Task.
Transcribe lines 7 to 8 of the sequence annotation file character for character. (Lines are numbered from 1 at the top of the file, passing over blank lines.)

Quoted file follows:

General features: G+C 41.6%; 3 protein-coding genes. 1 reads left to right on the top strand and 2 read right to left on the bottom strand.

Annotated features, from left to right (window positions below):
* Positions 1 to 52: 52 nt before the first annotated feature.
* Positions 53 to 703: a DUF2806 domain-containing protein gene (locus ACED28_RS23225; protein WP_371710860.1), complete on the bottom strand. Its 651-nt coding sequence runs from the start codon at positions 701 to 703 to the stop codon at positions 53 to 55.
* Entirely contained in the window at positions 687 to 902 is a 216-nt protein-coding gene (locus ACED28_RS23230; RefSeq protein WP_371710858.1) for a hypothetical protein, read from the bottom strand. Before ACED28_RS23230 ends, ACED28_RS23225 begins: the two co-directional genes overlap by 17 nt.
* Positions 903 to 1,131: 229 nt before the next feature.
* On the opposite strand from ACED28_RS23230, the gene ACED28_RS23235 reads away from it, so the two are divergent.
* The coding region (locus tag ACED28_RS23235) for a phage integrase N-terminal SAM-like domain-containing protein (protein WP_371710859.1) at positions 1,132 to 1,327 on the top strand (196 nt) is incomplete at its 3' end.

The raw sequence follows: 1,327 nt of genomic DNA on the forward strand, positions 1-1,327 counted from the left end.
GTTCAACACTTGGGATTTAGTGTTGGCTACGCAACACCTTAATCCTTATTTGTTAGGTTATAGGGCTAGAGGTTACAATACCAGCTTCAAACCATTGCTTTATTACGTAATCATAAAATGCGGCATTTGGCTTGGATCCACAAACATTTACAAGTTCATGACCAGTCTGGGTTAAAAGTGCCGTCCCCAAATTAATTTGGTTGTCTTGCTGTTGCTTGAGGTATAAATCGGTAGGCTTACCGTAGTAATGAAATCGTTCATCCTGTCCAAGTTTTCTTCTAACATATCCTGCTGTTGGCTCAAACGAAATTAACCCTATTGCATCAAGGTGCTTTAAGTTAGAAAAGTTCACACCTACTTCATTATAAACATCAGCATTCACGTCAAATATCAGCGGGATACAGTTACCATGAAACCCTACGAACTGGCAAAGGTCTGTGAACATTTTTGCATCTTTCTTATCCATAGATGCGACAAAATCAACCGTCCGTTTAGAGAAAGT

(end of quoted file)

* On the opposite strand from ACED28_RS23230, the gene ACED28_RS23235 reads away from it, so the two are divergent.
* The coding region (locus tag ACED28_RS23235) for a phage integrase N-terminal SAM-like domain-containing protein (protein WP_371710859.1) at positions 1,132 to 1,327 on the top strand (196 nt) is incomplete at its 3' end.